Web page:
What is personalization?
Remember when having your name in the subject line of an email or as a salutation was an almost revolutionary advance in personalized targeting?
Today’s customers are better informed than ever and no longer want off-the-shelf products or services. They are more likely to turn to brands that speak to them individually and that they feel listen to them, understand them and respond to their specific wants and needs.
To remain competitive in crowded and increasingly complex markets, companies need a much more robust and strategic approach that delivers personalized experiences to their customers and differentiates them from the competition.
“91% of consumers prefer to shop with brands they recognize, remember, and provide with relevant offers and recommendations.”
Accenture survey, 2018
Customers expect hyper-personalization!
According to a PWC survey, 86% of customers are willing to pay more for a better customer experience. In the digital world, this means offering customers the exact experiences that match their interests. Adapting entire pages to the user’s preferences and addressing them at the right time, in the right place, with exactly the right measures is no longer just a wish, but a reality today.
The new stage of evolution – called hyper-personalization – uses Artificial Intelligence (AI) and real-time data across multiple interaction channels (such as cell phones, laptops, or other wearable tech devices) to gather a wealth of information about their customers’ lifestyles, behaviors, and desires. (Multi-channel, Omni-channel or Personalization – What is it?)
AI makes customer approach more effective
Companies must align themselves to establish one-to-one communication (rather than one-to-many communication) with the customer. This is because each customer is an individual with specific needs and expectations of the products and services they buy.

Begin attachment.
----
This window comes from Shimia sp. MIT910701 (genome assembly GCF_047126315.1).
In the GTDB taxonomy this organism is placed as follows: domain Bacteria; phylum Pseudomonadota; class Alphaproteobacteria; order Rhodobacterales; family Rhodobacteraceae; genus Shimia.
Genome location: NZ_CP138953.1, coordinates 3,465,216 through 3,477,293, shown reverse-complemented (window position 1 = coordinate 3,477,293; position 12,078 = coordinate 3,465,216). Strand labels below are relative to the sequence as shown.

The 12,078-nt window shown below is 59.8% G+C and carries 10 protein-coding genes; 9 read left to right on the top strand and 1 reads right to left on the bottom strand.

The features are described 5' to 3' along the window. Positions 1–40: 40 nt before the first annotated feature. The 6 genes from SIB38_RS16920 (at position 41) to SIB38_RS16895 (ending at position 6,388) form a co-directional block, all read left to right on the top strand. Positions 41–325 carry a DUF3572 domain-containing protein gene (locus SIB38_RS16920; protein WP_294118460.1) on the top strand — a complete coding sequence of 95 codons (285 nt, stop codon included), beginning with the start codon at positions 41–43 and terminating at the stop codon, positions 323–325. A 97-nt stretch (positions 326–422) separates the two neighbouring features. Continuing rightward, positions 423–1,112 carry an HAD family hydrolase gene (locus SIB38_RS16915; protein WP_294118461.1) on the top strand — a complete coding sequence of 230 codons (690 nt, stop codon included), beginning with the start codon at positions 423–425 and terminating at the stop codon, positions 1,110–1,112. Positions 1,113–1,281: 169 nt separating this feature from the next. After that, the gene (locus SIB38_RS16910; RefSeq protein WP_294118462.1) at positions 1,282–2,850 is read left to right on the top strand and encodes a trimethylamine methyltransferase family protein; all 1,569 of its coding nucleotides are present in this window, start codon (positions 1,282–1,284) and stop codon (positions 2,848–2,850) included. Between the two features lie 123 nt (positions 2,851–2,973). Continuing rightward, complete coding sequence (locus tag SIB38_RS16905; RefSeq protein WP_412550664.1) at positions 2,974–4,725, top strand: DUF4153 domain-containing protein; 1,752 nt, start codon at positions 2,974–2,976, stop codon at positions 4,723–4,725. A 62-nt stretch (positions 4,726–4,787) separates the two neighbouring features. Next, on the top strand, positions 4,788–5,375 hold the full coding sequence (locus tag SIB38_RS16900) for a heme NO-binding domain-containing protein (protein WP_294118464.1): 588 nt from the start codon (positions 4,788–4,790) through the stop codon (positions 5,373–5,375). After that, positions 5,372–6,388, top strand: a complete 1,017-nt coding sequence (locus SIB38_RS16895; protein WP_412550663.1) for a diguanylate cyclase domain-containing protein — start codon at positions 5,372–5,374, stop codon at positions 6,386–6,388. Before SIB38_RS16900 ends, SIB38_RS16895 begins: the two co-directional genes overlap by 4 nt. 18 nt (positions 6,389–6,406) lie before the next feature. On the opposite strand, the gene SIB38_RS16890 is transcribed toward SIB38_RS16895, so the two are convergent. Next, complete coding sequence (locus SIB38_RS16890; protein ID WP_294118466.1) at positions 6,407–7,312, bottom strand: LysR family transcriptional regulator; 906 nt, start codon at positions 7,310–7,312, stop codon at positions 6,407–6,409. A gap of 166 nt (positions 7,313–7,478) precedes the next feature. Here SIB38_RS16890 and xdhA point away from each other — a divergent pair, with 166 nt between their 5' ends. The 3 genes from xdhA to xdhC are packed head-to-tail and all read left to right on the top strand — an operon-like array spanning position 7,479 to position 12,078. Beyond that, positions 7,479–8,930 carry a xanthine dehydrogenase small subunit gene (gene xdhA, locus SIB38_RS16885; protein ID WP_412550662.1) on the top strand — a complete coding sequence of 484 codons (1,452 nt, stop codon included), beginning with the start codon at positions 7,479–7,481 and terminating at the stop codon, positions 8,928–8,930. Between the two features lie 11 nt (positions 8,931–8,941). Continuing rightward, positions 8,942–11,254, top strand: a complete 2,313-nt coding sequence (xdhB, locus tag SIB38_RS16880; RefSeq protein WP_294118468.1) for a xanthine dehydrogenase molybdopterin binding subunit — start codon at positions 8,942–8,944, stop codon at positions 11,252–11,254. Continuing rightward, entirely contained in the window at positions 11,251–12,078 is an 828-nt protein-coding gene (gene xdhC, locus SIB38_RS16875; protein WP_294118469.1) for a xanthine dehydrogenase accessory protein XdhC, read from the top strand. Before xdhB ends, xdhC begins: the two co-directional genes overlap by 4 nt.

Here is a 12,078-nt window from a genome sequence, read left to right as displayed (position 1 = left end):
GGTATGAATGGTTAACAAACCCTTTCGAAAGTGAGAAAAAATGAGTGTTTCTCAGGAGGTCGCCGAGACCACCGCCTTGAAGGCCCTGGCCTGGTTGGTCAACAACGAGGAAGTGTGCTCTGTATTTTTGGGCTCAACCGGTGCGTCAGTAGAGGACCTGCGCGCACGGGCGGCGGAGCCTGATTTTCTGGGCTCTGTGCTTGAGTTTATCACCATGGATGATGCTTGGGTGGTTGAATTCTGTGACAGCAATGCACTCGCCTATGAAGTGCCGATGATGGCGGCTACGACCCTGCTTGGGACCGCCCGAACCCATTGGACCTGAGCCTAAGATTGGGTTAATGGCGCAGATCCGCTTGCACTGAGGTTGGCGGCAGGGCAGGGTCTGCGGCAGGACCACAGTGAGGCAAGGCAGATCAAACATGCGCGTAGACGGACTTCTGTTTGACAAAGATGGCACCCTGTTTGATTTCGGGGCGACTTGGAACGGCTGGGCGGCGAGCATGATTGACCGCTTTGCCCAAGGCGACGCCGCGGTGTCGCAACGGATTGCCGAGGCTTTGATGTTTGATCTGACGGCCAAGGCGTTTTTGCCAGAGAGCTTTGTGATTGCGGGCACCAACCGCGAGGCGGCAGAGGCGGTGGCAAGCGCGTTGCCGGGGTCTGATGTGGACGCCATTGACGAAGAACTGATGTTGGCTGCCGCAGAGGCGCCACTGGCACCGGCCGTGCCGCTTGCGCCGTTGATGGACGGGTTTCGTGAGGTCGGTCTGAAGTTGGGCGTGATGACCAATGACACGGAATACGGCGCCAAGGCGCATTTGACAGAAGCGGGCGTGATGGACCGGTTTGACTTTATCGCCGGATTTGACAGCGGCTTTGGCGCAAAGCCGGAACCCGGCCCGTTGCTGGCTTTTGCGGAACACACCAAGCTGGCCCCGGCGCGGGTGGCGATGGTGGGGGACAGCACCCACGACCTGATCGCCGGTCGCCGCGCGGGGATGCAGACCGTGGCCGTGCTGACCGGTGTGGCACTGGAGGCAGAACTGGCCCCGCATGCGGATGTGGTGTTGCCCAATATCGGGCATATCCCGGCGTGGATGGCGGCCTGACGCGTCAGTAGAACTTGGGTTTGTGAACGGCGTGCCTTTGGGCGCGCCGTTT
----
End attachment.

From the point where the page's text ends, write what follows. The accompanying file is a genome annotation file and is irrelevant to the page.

This needs to happen automatically, and AI algorithms help play out tailored messages in real time for each customer and at the ideal time, resulting in more sales and higher ROI.
Tech companies like Amazon, Google, Spotify, and Netflix are leading the way: Each customer gets a different view of the content provided, which adapts to their interests and can help broaden their interests over time.
Personalization is a fundamental value proposition in Netflix’s case, and thus core to its business model. Every experience is personalized across many dimensions.
Good personalization requires a conceptual, communication and technical solution. But traditional companies should not be deterred by this.
At the core of personalization are three categories of information
Characteristics or data that can be used to perform personalization can be divided into the following three categories:
Personal interests, as indicated by past purchases, current shopping carts, products clicked on or viewed.
Technical information, such as the marketing channel through which the visitor arrived at the web store (Google search, for example), the type of device used (mobile device, tablet, desktop), its brand, the operating system or browser used, and their versions.
Contextual information, such as the month, day of the week, time of day, or the fact that the economy is currently in recession. In addition, third-party providers provide location information on IP addresses, which can be used to derive information such as local purchasing power or vacation times, as well as behavior on social networks, creditworthiness and more.
The more characteristics used, the more precise personalization can be achieved with sufficient amounts of customer data. From websites that are personalized based on simple customer segments to a truly individual user experience.
Companies should start as a first step by building a repository of data including data management, governance, access and use. Starting with the data that is already there, the data treasure can gradually grow. As the data treasure grows, the algorithms can become more granular and better.
Today’s personalization options can range from simple to complex
In summary, every company has the opportunity to personalize and start where they are conceptually, communicatively and technically:
- Personalization based on the context (for example, the location) of the visitor.
- Personalization based on visitor behavior (for example, analysis of which content was previously viewed)
- Personalization based on similar content, products and offers
- Personalization based on known customer data (such as recent orders)
- Personalization based on collaborative filtering of customers (for example, recommending products that similar customers have purchased)